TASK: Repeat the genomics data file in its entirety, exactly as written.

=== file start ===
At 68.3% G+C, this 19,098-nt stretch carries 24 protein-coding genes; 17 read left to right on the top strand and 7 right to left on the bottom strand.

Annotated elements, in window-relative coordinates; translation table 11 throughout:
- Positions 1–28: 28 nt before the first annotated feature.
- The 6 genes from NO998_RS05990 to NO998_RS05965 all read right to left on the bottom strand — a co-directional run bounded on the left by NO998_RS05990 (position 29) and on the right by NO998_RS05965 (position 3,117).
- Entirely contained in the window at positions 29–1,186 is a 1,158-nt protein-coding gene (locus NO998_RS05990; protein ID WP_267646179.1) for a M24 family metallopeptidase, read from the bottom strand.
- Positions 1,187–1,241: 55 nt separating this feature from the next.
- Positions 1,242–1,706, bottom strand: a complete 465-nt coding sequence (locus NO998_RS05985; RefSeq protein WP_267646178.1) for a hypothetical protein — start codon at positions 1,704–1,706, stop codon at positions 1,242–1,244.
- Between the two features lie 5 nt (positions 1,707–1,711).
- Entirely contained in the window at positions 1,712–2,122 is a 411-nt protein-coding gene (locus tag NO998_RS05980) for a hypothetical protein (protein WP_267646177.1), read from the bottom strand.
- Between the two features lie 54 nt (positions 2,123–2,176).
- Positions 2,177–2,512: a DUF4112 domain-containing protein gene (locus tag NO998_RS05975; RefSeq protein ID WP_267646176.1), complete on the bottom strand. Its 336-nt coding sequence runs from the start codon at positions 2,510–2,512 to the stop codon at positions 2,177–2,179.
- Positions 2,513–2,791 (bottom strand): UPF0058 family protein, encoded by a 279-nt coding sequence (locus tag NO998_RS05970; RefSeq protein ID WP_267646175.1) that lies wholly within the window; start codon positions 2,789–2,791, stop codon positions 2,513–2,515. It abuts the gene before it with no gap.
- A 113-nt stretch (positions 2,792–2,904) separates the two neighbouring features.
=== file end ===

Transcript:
At 68.3% G+C, this 19,098-nt stretch carries 24 protein-coding genes; 17 read left to right on the top strand and 7 right to left on the bottom strand.

Annotated elements, in window-relative coordinates; translation table 11 throughout:
- Positions 1–28: 28 nt before the first annotated feature.
- The 6 genes from NO998_RS05990 to NO998_RS05965 all read right to left on the bottom strand — a co-directional run bounded on the left by NO998_RS05990 (position 29) and on the right by NO998_RS05965 (position 3,117).
- Entirely contained in the window at positions 29–1,186 is a 1,158-nt protein-coding gene (locus NO998_RS05990; protein ID WP_267646179.1) for a M24 family metallopeptidase, read from the bottom strand.
- Positions 1,187–1,241: 55 nt separating this feature from the next.
- Positions 1,242–1,706, bottom strand: a complete 465-nt coding sequence (locus NO998_RS05985; RefSeq protein WP_267646178.1) for a hypothetical protein — start codon at positions 1,704–1,706, stop codon at positions 1,242–1,244.
- Between the two features lie 5 nt (positions 1,707–1,711).
- Entirely contained in the window at positions 1,712–2,122 is a 411-nt protein-coding gene (locus tag NO998_RS05980) for a hypothetical protein (protein WP_267646177.1), read from the bottom strand.
- Between the two features lie 54 nt (positions 2,123–2,176).
- Positions 2,177–2,512: a DUF4112 domain-containing protein gene (locus tag NO998_RS05975; RefSeq protein ID WP_267646176.1), complete on the bottom strand. Its 336-nt coding sequence runs from the start codon at positions 2,510–2,512 to the stop codon at positions 2,177–2,179.
- Positions 2,513–2,791 (bottom strand): UPF0058 family protein, encoded by a 279-nt coding sequence (locus tag NO998_RS05970; RefSeq protein ID WP_267646175.1) that lies wholly within the window; start codon positions 2,789–2,791, stop codon positions 2,513–2,515. It abuts the gene before it with no gap.
- A 113-nt stretch (positions 2,792–2,904) separates the two neighbouring features.